“Interstellar” is coming out soon. The story includes interstellar travel, and, I think, intergalactic travel as well. My question is this: why is this kind of enterprise only conceivable in a fictional setting?
I see scientists on TV frequently talking about space travel, but it all has to do with how much fuel, or what propulsion systems, and how many thousands of years at the speed of light would it take to get anywhere. They are much more comfortable speaking about travel around our own solar system. I wonder why they limit their imaginations so?
Probably it’s because they want to be taken seriously in their own academic communities. They don’t want to sound like kooks. Plus, they must speak in the language of their academic communities. They limit their speculations to linear travel in conventionally propelled vehicles because to do otherwise would require them to resort to the language of science fiction, like warp drives, hyperspace, the folding of space and so forth. They’re afraid that it would make them sound like game-boys, or a bit deranged. They are right to worry, I think. Scientific academia is very unforgiving of eccentricity.
There are, however, reasonable things to be said about the prospects of intergalactic travel that would not require millennia to get anywhere.
The most important point is that intergalactic travel will finally be achieved by a mechanism that we now know little or nothing about. Of the two, I think that “nothing” has a better shot of being true.
But maybe it’s more like the stick that we are playing with idly in our cage before the little light goes on: oh! I can use this stick to reach that piece of fruit over there!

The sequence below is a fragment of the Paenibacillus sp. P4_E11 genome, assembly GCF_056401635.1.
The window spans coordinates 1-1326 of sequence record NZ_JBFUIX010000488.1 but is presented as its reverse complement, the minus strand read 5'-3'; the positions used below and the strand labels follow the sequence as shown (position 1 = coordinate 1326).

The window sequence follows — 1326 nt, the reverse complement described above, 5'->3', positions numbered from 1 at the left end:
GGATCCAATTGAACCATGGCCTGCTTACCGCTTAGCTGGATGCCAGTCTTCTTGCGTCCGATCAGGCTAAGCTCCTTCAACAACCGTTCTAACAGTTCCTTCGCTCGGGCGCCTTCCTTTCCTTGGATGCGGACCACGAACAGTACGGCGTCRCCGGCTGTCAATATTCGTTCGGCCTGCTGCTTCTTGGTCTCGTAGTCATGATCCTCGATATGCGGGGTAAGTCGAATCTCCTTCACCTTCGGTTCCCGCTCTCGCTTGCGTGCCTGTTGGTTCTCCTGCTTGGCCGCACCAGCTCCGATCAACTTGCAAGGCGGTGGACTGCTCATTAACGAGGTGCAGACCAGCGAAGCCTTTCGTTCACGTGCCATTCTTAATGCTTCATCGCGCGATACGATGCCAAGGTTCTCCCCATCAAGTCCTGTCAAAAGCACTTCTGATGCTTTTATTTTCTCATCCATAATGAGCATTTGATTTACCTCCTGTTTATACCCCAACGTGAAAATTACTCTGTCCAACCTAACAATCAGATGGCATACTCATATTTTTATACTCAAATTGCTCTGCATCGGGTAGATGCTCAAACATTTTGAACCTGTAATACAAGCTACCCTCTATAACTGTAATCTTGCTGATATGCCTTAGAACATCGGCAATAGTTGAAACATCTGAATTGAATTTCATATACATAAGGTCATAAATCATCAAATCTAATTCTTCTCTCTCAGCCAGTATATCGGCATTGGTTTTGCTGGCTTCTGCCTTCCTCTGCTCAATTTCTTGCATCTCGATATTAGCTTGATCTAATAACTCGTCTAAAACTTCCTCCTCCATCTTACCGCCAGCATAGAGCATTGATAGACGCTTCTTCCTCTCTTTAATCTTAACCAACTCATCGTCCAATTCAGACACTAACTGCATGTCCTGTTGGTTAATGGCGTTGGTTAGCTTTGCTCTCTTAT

Consider the problem of lighting our domiciles. Up to the Eighteenth Century this was a real challenge. They don’t call it “midnight” for nothing. Most people were asleep by eight o’clock and up again at four because they went to bed when it got dark, or shortly thereafter. Candles were expensive. It only got a little bit better with gas lighting in what, the Nineteenth Century? I should look that up. If you had suggested to anyone at the time that very soon it would be possible to light up every domicile in the world like a Christmas tree for as many hours per day as you chose to do so, they would have thought that you were crazy. “Impossible!” they’d say, “there’s not enough wax and tallow and whale oil in the world!” It didn’t require more bees working harder or more whales suddenly becoming available. All that was required was one Thomas Edison.
Our Thomas Edison of the infinite void will reveal himself to us in time, if we are still here to receive him. If science and human society are permitted the luxury of continuing at an even keel for a few more centuries we should have the time to get there. Whether we will enjoy that luxury appears to be in some doubt these days, but look for the good! History is as full of bad times, catastrophes and sheer, unadulterated stupidity as the ocean is full of salt water. We’re still here, aren’t we? So there’s hope.